A new diagnostic which could transform the detection of cancer is about to enter a pivotal, large-scale trial.
Owlstone Medical’s Breath Biopsy is a novel device which promises to detect cancer and other conditions simply from a breath sample.
The PAN Cancer trial is part of Cancer Research UK’s (CRUK) Early Detection Programme and will include researchers from the CRUK Cambridge Centre, the University of Cambridge, and Cambridge University Hospitals NHS Foundation Trust.
The device will be tested in its ability to detect cancer earlier than conventional methods when the disease is easier to treat.
The Breath Biopsy will specifically be tested in bladder, breast, head and neck, kidney, oesophageal, pancreatic, prostate and brain cancer.
“Positive results from the PAN Cancer trial could be game-changing in the fight against cancer: Breath Biopsy tests for cancer detection and diagnosis have the potential to greatly improve survival across a range of cancers,” said Billy Boyle, co-founder and CEO at Owlstone Medical. “Success in this study would make a real difference to the lives of millions of people, and supports our vision of saving 100,000 lives and $1.5 billion in healthcare costs.”
Patients with a suspected cancer diagnosis, who are referred to Addenbrooke’s Hospital in Cambridge for clinical assessment, will be asked to provide a breath sample in addition to routine tests.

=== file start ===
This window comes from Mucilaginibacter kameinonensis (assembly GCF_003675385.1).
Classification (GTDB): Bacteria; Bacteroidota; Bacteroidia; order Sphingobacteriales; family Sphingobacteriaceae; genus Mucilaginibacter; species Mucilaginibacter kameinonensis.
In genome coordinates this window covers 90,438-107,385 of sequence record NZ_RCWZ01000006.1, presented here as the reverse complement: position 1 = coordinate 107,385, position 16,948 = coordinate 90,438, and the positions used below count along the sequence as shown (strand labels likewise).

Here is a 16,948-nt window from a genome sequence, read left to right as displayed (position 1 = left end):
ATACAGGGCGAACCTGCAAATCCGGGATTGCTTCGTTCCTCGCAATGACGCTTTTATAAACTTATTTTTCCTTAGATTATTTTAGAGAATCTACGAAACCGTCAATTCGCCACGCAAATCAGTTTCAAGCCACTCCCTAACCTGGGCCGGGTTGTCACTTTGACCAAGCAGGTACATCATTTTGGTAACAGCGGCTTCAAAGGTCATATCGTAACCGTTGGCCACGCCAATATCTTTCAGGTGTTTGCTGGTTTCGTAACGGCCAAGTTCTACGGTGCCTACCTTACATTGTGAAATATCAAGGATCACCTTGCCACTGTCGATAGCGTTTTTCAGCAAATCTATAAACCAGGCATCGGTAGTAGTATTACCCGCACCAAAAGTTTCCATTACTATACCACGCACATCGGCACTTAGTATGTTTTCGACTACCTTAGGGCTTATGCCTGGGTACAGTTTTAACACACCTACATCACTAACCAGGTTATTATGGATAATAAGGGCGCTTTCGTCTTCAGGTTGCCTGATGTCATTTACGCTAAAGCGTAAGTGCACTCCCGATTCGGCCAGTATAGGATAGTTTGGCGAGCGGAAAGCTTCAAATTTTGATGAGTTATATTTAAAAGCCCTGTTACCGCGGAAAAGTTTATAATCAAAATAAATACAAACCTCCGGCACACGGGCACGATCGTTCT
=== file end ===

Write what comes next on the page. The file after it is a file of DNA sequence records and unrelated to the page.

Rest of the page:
These samples will then be shipped to the Breath Biopsy lab at Owlstone Medical where they will be analysed for the presence of specific molecules called volatile organic compounds (VOCs).
VOCs have been linked with the presence of cancer. Those that are present in a breath sample depend on the type of cancer present.
The trial will compare samples from patients with and without cancer to determine whether reliable biomarkers can be detected in breath.
The tool is already being assessed in the early detection of lung and colon cancer, and in the stratification of asthma patients.
The device’s biggest impact though could be in cancers with particularly low long-term survival rates. Pancreatic cancer, for example, has a 10-year survival rate of 1% – a statistic that has changed little over the past few decades.